official to do when the guy in the stripes is the victim of the
contact, and the offender is dressed like a burrowing animal that’s
eight feet tall?
Those were the questions confronting WCHA assistant referee Karl
Olm last Friday in Madison when the Bucky Badger mascot slammed
into Olm before the game between Wisconsin and Michigan Tech.
While a few who witnessed it allege that that contact looked intentional
on the part of the mascot, others point out that the collision
happened during the introduction of the Badger players, when the
lights are dimmed and there is a great deal of noise in the building.
The more innocent explanation is that the person in the Bucky
suit couldn’t see well and crashed into Olm by accident.
WCHA supervisor of officials Greg Shepherd, who was not at the
game, was reportedly very angry after being informed of the incident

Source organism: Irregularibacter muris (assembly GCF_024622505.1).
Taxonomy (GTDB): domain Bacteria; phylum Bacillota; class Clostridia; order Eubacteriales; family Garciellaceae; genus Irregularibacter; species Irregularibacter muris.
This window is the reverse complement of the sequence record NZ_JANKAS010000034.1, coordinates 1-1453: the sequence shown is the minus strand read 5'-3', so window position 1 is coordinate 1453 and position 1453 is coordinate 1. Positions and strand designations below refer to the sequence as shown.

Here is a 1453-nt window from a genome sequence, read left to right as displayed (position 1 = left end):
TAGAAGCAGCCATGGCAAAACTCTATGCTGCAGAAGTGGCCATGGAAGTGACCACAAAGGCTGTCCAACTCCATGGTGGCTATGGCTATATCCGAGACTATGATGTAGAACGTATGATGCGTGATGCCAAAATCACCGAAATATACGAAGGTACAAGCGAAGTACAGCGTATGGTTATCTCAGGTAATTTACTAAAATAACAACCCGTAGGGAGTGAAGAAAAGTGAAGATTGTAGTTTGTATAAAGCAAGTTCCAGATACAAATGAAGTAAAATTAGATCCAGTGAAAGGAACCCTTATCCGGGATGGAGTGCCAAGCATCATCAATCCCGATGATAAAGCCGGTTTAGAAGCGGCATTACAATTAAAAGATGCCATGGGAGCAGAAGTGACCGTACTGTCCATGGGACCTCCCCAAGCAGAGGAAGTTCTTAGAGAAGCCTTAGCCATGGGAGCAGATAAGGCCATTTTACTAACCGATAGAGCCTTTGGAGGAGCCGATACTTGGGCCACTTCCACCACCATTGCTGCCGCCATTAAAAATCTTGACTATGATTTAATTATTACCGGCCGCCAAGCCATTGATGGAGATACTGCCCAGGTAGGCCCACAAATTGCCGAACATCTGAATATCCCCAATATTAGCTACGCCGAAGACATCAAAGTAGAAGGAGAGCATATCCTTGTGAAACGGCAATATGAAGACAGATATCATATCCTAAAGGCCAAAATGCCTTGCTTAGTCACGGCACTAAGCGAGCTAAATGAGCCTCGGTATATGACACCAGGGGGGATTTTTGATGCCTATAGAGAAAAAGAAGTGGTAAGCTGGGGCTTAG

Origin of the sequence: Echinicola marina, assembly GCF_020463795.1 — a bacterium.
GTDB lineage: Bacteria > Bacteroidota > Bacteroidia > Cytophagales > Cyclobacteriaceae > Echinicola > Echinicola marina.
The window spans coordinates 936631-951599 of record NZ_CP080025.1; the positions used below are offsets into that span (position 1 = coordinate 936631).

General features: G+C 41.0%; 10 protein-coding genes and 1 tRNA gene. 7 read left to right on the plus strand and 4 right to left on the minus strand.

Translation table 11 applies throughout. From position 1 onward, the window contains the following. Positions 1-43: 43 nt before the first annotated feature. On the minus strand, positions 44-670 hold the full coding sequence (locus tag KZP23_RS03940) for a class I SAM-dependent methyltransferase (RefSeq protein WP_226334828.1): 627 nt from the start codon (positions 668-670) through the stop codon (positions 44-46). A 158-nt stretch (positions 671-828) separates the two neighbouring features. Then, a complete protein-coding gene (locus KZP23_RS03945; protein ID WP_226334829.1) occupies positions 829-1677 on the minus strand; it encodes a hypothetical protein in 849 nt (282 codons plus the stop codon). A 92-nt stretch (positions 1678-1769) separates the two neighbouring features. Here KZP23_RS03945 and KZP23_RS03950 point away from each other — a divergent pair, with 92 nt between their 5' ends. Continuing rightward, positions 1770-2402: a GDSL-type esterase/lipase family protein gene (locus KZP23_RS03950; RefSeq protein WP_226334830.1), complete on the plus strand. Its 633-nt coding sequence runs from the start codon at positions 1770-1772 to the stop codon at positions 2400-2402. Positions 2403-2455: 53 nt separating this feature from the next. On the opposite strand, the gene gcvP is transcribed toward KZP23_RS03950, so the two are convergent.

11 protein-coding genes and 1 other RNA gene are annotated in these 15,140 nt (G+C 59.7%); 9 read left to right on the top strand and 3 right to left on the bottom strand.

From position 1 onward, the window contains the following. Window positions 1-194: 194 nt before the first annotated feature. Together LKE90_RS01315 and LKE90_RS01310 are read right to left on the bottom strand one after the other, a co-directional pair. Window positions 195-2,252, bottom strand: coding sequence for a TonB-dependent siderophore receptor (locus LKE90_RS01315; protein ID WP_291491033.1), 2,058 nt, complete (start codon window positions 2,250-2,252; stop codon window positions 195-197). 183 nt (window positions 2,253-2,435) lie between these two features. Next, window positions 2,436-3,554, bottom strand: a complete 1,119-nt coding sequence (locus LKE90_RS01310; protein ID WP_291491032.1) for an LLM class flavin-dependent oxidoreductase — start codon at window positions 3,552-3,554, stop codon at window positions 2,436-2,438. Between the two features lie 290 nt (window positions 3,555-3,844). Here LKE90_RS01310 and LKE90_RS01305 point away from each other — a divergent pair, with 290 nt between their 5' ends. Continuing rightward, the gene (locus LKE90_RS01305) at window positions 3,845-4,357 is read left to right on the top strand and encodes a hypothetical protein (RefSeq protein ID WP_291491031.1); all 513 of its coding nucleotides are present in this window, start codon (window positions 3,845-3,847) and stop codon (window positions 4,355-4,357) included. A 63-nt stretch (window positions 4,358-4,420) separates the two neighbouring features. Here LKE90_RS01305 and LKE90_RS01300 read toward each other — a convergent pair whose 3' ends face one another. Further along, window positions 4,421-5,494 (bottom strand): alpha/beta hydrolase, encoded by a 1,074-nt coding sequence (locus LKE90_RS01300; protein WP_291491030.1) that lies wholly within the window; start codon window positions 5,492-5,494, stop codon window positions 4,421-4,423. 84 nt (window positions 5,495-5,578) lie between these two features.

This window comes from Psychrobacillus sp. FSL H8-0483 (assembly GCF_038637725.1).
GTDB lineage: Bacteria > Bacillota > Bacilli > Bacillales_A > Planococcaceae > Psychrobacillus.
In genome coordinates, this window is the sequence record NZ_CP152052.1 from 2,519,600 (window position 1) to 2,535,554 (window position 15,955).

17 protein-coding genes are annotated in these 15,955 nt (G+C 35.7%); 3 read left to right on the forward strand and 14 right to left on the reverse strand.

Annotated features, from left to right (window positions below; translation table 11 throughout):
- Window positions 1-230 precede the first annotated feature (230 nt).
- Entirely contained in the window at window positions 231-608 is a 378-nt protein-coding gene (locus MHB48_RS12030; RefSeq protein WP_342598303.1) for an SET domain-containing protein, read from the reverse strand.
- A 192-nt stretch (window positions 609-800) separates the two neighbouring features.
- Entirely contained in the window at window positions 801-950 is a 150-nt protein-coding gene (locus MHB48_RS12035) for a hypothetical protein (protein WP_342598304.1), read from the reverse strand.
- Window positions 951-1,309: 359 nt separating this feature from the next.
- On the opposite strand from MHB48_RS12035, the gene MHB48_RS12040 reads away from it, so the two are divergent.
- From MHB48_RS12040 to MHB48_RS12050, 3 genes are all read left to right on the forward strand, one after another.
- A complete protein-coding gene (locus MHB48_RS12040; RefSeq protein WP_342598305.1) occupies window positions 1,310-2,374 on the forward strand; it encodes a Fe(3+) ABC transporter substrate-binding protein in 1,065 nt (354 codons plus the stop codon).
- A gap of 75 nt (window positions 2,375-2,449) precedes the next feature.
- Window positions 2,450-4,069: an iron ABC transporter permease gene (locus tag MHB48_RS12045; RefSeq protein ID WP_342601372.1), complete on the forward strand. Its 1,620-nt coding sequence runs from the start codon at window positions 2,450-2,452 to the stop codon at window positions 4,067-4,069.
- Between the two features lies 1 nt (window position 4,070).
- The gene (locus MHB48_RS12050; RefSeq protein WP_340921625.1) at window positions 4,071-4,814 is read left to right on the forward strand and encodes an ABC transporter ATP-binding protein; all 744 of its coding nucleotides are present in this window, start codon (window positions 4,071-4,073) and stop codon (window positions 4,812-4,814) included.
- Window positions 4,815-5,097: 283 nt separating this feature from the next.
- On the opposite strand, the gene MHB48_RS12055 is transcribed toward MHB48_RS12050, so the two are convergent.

by phone, but had calmed considerably by Monday and said that
the contact was accidental.
talked to the guy and sorted it out, so it wasn’t that big
a deal,” said Shepherd, adding, “But if one of the
players gets run into before a game, we’ve got a real problem.”
worked both games, but told friends after the Friday night contest
that the collision had given him a bruised and sore leg. Shepherd
said that a different person was in the Bucky suit on Saturday
and there were no problems.
this fall, the university police ticketed another Bucky mascot
for an illegal body-passing stunt at a Wisconsin football game.
Great Weekend Getaway
These two teams were supposed to be all about defense
and struggle to find offense. Instead, both the Badgers and
Pioneers put double digits on the board last weekend, with
Jon Foster averaging a goal a game for Denver and the wunderkind
duo of freshman Joe Pavelski and sophomore Robbie Earl leading
the way for Wisconsin. And for those who give Bucky the edge
playing at home and all, we present you with this interesting
stat: Denver sports a 7-0-2 mark in its last nine regular
season games played in Madison.
While You’re There: We may be just a bit past peak
fall color in southern Wisconsin, but that would hardly diminish
the view from Observatory Hill in the heart of the UW campus.
Take in the view of Lake Mendota’s vast expanse, and
the forest on Picnic Point just off to the west. Then stroll
down the hill toward the Capitol dome to State Street, and